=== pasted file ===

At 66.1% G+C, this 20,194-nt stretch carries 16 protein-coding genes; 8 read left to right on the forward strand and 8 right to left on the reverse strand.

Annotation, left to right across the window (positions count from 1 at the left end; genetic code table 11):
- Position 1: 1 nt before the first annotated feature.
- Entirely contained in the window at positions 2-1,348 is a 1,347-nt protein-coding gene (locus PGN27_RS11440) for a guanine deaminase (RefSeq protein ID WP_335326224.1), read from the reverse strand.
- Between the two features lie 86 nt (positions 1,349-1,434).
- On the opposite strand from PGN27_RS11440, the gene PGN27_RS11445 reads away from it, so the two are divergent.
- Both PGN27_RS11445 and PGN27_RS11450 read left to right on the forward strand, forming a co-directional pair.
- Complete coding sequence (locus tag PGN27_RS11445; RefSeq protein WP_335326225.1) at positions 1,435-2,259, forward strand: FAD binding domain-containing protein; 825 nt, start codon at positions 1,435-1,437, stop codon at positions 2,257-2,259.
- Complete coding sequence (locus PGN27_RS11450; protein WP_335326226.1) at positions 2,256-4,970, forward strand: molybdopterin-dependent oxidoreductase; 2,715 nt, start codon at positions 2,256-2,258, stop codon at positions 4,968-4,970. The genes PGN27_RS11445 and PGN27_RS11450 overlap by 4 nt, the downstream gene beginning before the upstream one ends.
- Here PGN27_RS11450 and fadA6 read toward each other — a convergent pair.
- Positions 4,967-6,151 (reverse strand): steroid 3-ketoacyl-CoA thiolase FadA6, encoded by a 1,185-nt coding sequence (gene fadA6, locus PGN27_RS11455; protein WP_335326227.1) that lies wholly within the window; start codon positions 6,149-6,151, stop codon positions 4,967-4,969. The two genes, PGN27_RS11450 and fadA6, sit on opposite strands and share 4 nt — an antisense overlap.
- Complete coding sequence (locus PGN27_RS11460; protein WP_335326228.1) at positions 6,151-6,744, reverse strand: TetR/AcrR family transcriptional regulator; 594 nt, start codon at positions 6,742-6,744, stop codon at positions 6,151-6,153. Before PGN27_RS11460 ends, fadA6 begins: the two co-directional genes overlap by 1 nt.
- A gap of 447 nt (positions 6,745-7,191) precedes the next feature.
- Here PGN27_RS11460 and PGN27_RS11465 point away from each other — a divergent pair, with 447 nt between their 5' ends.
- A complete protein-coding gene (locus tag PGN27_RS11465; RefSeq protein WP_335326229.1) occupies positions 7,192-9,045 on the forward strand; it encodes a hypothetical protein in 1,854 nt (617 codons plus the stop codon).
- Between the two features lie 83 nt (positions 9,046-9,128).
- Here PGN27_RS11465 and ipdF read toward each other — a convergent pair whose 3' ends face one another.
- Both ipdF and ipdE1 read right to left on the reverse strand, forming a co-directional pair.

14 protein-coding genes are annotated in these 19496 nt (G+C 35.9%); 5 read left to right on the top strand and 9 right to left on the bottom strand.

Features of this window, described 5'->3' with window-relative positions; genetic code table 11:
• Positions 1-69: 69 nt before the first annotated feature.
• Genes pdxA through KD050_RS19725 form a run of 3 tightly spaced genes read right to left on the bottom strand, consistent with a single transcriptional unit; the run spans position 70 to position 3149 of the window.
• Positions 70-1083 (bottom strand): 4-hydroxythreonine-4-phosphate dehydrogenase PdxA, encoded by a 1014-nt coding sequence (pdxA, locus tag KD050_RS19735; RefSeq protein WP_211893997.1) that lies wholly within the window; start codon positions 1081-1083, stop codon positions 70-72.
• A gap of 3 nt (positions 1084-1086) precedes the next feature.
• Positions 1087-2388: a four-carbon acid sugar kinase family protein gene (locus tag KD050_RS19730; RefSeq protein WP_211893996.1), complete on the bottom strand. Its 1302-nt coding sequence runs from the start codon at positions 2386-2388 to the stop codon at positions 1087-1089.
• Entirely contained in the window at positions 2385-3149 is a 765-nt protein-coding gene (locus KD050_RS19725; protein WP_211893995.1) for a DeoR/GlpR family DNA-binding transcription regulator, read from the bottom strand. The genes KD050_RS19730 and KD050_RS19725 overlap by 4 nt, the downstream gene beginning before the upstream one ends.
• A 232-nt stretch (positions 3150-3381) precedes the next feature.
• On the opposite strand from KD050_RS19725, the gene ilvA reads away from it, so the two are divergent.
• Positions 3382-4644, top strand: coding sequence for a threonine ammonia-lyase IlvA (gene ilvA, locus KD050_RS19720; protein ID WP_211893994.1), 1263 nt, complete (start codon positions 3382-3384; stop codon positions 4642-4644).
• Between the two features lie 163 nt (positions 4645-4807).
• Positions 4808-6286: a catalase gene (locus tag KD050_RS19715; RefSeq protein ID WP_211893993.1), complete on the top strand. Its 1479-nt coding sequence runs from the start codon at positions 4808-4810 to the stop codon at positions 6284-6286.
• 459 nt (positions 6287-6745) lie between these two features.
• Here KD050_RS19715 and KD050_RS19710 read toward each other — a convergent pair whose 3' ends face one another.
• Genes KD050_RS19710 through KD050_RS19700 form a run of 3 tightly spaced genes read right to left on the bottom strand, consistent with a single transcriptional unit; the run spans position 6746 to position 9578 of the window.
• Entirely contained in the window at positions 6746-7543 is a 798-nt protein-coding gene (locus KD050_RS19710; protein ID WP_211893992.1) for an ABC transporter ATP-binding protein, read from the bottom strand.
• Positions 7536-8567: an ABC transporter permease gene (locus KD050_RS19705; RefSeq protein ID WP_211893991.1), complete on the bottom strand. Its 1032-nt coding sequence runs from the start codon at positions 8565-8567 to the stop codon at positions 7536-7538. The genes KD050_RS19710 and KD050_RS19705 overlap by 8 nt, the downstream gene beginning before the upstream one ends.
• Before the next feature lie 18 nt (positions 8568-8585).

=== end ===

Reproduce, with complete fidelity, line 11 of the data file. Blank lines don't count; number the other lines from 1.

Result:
- Positions 4,967-6,151 (reverse strand): steroid 3-ketoacyl-CoA thiolase FadA6, encoded by a 1,185-nt coding sequence (gene fadA6, locus PGN27_RS11455; protein WP_335326227.1) that lies wholly within the window; start codon positions 6,149-6,151, stop codon positions 4,967-4,969. The two genes, PGN27_RS11450 and fadA6, sit on opposite strands and share 4 nt — an antisense overlap.